The forest is more than a collection of plants. It is an intertwining of various species and specimens, including trees, lianas, ferns and flowers. Some are named explicitly: white jasmines and roses (“où le blanc jasmin à la rose s’assemble” – “where the white jasmine blends with the rose”[6]), blue lotuses, double white calyx thorns (Datura stramonium), pink acacias, yellow tulips. Dubosq’s paintings of plants are realistic and recognizable. The lush oriental setting is partly idyllic and paradisiacal. The vegetal splendor is a dreamy joy. Flowers spread lascivious fragrances and forests sing or, on the contrary, remain mute.[7] Trees create shade, bushes provide hide-outs and the density of the forest offers shelter and protection. At the same time, the beauty is dangerous, even fatal. To take her own life, Lakmé chews on a leaf of the poisonous Datura stramonium. Her death marks the end of the opera’s story.

In the installation Forêt océanique, the impressive decor no longer creates an exclusive setting for human events. (As the set is included in the Flemish Heritage List, it cannot be used for an opera or theatrical performance any longer.) The forest still shows itself, but in the narrative of Forêt océanique it shakes off its painted leaves: ‘exhibited’ becomes ‘exposed’ (“exposées”), exposed to other elements within a dynamic ecosystem. In La vie des plantes. Une métaphysique du mélange (2016), philosopher Emanuele Coccia writes about plants: “They are, and cannot be other than, constantly exposed to the world around them. Plant life is life as complete exposure, in absolute continuity and total communion with the environment.”[8] In his reflection on the world, Coccia gives a key role to plants: they shape the world. It is the plants that give life to other living organisms. During photosynthesis, oxygen is produced. Breathing thus implies being immersed in an atmosphere that penetrates the body with equal intensity (reciprocal mixing). It is part of the essence of the world, an essence Coccia describes as cosmic fluidity. La vie des plantes can be summarized as follows: “In Coccia’s book, the bottom line is that universal mixing is the best way to imagine the world: it is not a collection of juxtaposed objects, nor a fusion in which the autonomy of the individual elements is abolished, but a shared place of constant and reciprocal immersion. In other words, our world has no partitions: everything affects everything.”[9] Through a thought experiment, Coccia compares this fluid world to an immense atmospheric sea.

 

Giant tentacles

Forêt océanique integrates moving images and light in a well-thought-out installation of the set components. Thus, the landscape becomes a cave-like wilderness in which octopuses swim. Their unexpected presence can be a non-committal game. Or does it become a scene in another story? It might be the story of a ‘terrapolis’, as described by Donna Haraway, biologist, philosopher and historian of science, in Staying with the Trouble. Making Kin in the Chthulucene (2016): “Terrapolis makes room for ‘unexpected companions’ and for ‘multispecies storytelling’.”[10] With ‘oddkin’, Haraway defends the principle of strange collaborations and combinations.[11]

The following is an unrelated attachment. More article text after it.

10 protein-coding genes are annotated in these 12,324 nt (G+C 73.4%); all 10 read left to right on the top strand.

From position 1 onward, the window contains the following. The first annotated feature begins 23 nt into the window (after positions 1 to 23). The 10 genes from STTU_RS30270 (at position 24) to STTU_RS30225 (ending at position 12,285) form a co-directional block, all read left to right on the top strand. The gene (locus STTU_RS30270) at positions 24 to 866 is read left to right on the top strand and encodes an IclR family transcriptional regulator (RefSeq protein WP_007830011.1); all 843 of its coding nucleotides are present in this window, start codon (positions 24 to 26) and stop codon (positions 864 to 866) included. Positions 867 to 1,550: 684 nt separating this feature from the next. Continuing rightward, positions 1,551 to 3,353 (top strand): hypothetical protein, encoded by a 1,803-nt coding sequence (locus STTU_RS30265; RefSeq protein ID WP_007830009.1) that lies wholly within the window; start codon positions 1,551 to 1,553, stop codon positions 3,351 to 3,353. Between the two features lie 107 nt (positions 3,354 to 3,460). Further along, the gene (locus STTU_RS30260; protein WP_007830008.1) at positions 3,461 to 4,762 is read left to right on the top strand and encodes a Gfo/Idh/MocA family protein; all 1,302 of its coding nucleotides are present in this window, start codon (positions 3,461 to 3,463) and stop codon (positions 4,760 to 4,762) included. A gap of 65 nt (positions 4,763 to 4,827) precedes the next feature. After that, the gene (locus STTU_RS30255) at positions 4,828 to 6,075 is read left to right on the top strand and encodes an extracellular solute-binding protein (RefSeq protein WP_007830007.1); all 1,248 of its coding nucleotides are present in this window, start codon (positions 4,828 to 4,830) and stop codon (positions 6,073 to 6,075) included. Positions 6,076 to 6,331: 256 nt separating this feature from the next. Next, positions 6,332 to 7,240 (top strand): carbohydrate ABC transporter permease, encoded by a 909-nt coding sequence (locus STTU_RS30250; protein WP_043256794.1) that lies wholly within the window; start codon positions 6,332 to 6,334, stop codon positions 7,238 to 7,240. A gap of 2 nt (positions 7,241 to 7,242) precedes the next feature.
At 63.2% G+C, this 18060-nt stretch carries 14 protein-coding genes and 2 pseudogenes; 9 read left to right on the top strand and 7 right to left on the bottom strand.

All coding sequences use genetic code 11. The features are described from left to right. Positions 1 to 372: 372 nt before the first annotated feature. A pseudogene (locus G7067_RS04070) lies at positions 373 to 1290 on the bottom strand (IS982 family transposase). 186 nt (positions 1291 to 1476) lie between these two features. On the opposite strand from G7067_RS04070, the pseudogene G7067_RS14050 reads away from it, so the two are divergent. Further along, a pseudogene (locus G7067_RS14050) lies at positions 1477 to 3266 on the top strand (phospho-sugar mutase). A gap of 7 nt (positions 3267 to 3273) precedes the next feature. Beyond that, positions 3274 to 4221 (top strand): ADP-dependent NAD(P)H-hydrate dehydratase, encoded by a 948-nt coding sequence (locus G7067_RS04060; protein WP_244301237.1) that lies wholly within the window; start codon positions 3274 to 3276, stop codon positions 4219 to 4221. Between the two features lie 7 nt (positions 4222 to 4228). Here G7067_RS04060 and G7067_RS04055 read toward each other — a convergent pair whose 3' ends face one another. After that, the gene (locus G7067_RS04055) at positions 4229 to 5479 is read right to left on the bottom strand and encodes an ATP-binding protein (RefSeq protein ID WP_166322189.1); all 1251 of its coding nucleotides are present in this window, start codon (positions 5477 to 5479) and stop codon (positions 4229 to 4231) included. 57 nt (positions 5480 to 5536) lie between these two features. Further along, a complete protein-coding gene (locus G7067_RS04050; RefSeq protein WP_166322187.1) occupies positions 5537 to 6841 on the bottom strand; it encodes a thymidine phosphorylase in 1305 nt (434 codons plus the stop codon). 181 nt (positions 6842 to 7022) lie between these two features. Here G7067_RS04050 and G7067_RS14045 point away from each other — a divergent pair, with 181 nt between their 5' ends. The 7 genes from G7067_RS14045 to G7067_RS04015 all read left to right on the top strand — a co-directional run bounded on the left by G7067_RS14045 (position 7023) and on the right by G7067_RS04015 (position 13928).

These are new forms of human and non-human entanglements with chtonic beings: “Chthonic ones are beings of the earth, both ancient and from today. I imagine chthonic ones as replete with tentacles, feelers, digits, cords, whiptails, spider legs, and very unruly hair. Chthonic ones romp in multi-critter humus but have no truck with sky-gazing Homo. Chthonic ones are monsters in the best sense; they demonstrate and perform the material meaningfulness of earth processes and critters. […] they writhe and luxuriate in manifold forms and manifold names in all the airs, waters, and places of earth.”[12] Like spiders and corals, octopuses are chtonic creatures. With their tentacles, they are a metaphor for the tentacular thinking that Haraway herself practices.

Modern thinking of being able to control nature has been replaced by a vision in which humankind is only a small part of a complex biotope. The focus on non-human entities is steadily growing. Those creatures have always been there, but come into the spotlight. Science philosopher Peter Godfrey-Smith concludes his book Other Minds: The Octopus, the Sea, and the Deep Origins of Consciousness (2016) with the observation: “When you dive into the sea, you are diving into the origin of us all.”[13]